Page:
Matthew Vollgraff is a NOMIS–eikones Fellow at eikones – Center for the Theory and History of Images at the University of Basel (Switzerland).
Vollgraff is a cultural historian who specializes in the science, politics and visual culture of modern central Europe. He studies how 19th and 20th century scientists and artists have negotiated knowledge about the human, including theories of affect, technology, race and migration. His work deals closely with the epistemic role of images across anthropology, aesthetics and the life sciences, particularly in imperial and colonial contexts.
He completed his PhD in German at Princeton University (US) and has held academic appointments at the Warburg Institute, University of London; the University of Hamburg; and the Center for Literary and Cultural Research, Berlin. He is the author of two forthcoming monographs: The Science of Expression: Emotion, Technology and German Modernity (Zone Books) and The Imperial Childhood of World Art (Bard Graduate Center). His articles have appeared in journals such as Grey Room, October, Res: Anthropology and Aesthetics, History of Science, and Zeitschrift für Kunstgeschichte.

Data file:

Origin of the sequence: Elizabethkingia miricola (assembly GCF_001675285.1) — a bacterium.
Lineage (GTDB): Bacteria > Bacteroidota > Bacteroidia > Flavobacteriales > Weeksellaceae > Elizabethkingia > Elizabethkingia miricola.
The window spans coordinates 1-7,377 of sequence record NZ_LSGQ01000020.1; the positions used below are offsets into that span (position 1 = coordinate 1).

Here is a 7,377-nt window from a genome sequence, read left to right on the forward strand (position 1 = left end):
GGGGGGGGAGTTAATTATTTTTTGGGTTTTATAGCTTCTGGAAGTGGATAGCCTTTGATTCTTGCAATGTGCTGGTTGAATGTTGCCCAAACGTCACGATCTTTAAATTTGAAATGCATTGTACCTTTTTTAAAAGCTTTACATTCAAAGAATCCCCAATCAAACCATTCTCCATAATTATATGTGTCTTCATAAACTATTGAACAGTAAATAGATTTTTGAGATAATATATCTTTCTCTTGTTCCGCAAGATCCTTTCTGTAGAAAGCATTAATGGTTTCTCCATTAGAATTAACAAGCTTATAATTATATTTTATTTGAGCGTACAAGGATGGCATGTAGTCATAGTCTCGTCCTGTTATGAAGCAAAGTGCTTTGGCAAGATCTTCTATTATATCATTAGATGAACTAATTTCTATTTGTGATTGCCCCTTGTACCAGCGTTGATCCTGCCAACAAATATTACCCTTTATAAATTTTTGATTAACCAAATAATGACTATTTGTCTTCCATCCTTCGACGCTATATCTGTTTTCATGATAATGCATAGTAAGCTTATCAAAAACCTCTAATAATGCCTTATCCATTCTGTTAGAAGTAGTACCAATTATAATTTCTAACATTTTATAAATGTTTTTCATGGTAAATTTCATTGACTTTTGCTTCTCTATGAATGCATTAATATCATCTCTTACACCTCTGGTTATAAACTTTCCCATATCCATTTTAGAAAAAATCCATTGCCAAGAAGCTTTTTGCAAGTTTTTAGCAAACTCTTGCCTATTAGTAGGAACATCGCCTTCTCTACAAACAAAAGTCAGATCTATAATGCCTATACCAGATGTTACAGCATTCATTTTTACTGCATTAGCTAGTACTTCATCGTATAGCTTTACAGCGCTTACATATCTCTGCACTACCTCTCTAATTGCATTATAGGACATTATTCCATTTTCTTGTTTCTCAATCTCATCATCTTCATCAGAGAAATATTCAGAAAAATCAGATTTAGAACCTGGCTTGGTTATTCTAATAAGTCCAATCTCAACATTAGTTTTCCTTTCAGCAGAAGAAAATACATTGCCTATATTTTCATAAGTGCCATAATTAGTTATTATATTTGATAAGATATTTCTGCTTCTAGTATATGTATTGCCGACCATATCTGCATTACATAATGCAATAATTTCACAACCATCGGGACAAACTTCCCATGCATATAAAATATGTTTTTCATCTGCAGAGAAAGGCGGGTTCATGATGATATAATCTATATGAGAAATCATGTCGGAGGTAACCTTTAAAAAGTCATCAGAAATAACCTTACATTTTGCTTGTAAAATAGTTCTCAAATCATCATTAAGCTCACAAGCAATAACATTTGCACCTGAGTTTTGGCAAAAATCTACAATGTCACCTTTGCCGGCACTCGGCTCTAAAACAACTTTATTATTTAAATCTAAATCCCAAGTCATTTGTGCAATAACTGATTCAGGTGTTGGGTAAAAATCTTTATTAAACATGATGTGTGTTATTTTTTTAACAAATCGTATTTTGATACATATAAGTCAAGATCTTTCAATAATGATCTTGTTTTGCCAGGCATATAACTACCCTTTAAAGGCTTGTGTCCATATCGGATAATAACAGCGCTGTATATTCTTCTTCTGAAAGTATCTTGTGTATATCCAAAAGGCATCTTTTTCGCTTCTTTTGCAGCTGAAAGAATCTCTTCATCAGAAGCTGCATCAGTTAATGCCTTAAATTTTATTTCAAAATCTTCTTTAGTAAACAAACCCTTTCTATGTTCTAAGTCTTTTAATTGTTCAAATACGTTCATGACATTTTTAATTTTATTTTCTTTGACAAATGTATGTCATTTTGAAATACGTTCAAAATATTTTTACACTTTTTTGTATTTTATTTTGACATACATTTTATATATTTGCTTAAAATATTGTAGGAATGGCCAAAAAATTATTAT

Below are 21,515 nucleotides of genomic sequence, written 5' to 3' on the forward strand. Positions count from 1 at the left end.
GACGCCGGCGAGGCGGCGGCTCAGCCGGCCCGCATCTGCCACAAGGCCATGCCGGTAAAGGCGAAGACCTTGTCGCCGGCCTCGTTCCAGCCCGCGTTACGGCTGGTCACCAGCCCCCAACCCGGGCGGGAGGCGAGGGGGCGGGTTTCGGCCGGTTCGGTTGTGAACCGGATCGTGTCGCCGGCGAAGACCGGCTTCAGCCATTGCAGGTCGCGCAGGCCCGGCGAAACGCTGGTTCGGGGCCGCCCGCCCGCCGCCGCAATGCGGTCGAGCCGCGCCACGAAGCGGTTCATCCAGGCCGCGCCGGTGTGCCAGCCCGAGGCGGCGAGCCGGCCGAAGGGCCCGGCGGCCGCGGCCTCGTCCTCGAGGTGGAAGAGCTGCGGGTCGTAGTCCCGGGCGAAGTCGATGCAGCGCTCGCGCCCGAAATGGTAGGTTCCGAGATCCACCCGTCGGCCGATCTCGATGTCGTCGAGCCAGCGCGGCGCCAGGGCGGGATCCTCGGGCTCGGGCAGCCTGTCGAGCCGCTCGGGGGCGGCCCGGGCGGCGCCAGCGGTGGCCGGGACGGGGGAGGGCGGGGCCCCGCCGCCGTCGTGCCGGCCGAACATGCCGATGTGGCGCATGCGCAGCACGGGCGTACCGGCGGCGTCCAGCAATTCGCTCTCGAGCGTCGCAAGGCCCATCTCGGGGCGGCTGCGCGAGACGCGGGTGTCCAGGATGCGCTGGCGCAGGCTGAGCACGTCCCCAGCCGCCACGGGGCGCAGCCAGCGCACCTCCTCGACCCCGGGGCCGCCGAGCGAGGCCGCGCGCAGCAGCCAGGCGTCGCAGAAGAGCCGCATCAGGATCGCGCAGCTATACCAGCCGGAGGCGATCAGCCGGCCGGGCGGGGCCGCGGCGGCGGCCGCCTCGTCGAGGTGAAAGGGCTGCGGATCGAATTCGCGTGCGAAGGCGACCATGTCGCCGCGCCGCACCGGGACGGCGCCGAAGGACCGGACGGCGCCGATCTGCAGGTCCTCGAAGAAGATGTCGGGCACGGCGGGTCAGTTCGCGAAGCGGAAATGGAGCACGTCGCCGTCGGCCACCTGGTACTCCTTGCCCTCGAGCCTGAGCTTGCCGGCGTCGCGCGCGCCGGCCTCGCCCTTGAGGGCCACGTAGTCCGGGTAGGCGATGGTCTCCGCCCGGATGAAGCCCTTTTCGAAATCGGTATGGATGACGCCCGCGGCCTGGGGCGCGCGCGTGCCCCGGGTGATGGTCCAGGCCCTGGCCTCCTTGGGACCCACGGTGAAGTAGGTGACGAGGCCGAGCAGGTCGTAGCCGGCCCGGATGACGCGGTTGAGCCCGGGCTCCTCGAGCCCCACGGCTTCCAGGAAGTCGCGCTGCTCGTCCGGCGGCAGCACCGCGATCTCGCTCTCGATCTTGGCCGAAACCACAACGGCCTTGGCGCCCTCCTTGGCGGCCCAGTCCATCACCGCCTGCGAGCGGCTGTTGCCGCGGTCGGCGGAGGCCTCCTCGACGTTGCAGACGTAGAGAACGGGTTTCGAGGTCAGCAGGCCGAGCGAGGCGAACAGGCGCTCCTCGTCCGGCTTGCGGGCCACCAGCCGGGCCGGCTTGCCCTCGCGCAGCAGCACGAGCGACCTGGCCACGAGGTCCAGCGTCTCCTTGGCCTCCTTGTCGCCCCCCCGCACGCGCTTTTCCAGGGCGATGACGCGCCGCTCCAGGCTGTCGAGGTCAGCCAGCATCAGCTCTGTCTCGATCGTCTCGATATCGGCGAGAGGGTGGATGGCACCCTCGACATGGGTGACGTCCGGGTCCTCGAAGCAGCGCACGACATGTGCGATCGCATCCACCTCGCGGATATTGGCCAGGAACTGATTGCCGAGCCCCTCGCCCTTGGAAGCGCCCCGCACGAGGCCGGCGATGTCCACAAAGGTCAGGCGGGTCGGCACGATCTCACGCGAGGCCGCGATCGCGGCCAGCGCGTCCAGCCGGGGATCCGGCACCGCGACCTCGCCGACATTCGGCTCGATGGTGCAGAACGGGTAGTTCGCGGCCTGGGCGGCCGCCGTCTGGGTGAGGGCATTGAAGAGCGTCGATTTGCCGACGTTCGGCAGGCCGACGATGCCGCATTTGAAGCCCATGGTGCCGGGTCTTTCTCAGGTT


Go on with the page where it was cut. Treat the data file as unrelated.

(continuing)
As a NOMIS Fellow, Matthew will work on a new book project, tentatively titled Migration as Method: Diffusionism and the Global Politics of the Deep Past, 1890–1960. The project centers on the history of diffusionism, an influential approach in anthropology and archaeology that interpreted similarities in distant visual and material culture worldwide as evidence of ancient migrations and culture contact. The book follows a transnational network of diffusionist scholars across the first half of the 20th century, examining how their ideologically multifarious visions of the deep past were entangled with contemporary sociopolitical phenomena like globalization, nationalism, war, immigration and decolonization. Retracing the impact of modern geopolitics on theories about the deep past, Migration as Method reappraises diffusionism’s ambivalent legacy as it relates to issues of cultural identity, heritage and sovereignty into the present day.